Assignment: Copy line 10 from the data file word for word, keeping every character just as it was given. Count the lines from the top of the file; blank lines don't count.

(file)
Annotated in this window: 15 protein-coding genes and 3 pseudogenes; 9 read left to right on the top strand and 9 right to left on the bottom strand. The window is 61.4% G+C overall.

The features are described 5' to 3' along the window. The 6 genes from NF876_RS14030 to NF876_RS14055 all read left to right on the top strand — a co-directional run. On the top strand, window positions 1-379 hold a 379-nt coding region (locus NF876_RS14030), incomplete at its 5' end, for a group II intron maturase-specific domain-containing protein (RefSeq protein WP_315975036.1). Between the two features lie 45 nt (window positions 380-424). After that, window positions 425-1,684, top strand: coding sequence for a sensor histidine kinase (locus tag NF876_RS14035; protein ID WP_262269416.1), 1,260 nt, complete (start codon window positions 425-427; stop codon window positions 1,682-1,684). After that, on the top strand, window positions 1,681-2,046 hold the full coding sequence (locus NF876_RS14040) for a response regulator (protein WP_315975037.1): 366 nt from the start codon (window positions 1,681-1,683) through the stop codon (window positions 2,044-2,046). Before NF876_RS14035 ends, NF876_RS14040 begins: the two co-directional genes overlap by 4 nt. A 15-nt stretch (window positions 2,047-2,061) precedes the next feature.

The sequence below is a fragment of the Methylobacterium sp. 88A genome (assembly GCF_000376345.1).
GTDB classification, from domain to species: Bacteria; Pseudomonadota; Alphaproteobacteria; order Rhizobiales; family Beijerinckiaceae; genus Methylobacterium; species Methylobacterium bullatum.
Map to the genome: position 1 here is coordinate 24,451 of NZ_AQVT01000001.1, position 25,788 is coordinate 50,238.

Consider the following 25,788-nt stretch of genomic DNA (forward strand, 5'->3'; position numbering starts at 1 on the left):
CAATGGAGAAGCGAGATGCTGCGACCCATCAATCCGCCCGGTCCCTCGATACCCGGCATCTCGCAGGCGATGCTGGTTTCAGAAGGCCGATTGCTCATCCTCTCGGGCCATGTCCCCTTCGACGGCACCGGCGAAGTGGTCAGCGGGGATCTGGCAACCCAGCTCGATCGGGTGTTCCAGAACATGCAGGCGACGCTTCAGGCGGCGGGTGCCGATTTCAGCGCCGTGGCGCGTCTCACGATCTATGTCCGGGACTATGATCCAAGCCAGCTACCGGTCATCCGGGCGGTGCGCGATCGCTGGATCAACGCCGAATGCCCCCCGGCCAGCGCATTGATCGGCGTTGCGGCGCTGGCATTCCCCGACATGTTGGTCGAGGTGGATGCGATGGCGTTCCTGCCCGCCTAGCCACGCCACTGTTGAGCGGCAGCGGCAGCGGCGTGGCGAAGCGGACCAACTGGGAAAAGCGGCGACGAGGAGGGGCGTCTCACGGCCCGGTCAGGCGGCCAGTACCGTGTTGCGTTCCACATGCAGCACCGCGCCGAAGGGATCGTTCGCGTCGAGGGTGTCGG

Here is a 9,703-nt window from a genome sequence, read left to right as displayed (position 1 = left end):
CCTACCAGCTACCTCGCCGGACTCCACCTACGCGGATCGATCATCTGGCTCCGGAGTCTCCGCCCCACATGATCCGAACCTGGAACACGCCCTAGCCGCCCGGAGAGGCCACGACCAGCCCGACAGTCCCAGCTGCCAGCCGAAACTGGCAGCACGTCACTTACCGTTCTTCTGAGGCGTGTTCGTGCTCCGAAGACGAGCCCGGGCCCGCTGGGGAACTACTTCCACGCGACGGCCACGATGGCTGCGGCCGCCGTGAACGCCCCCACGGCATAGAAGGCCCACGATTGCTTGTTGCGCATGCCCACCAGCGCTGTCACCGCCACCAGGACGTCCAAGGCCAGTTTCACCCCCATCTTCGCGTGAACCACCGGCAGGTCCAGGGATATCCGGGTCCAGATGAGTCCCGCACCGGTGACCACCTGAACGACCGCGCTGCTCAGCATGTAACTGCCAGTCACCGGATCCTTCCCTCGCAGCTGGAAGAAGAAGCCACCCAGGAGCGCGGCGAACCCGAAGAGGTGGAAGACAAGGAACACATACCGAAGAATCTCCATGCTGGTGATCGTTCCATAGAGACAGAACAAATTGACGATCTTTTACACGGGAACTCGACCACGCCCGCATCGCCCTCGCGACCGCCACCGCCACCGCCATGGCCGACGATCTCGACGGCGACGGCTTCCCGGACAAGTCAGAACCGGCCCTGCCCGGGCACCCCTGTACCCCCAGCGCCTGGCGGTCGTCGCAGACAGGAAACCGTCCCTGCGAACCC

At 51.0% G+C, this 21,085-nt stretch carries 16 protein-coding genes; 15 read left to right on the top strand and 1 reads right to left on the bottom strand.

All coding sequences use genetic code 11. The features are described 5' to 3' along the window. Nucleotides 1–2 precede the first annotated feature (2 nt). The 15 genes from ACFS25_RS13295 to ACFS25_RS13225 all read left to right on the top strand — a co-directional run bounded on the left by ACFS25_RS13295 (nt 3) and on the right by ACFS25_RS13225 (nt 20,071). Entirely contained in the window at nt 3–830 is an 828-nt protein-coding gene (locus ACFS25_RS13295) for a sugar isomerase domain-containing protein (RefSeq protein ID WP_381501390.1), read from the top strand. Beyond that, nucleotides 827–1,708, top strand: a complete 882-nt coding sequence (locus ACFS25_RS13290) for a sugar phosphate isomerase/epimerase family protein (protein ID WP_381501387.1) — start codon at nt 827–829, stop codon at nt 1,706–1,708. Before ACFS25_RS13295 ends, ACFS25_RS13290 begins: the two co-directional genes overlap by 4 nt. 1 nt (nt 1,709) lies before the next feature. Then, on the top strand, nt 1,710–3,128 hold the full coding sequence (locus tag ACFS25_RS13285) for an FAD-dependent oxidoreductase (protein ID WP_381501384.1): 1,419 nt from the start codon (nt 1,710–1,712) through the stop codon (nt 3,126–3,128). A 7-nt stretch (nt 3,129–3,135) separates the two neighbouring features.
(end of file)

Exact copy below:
At 51.0% G+C, this 21,085-nt stretch carries 16 protein-coding genes; 15 read left to right on the top strand and 1 reads right to left on the bottom strand.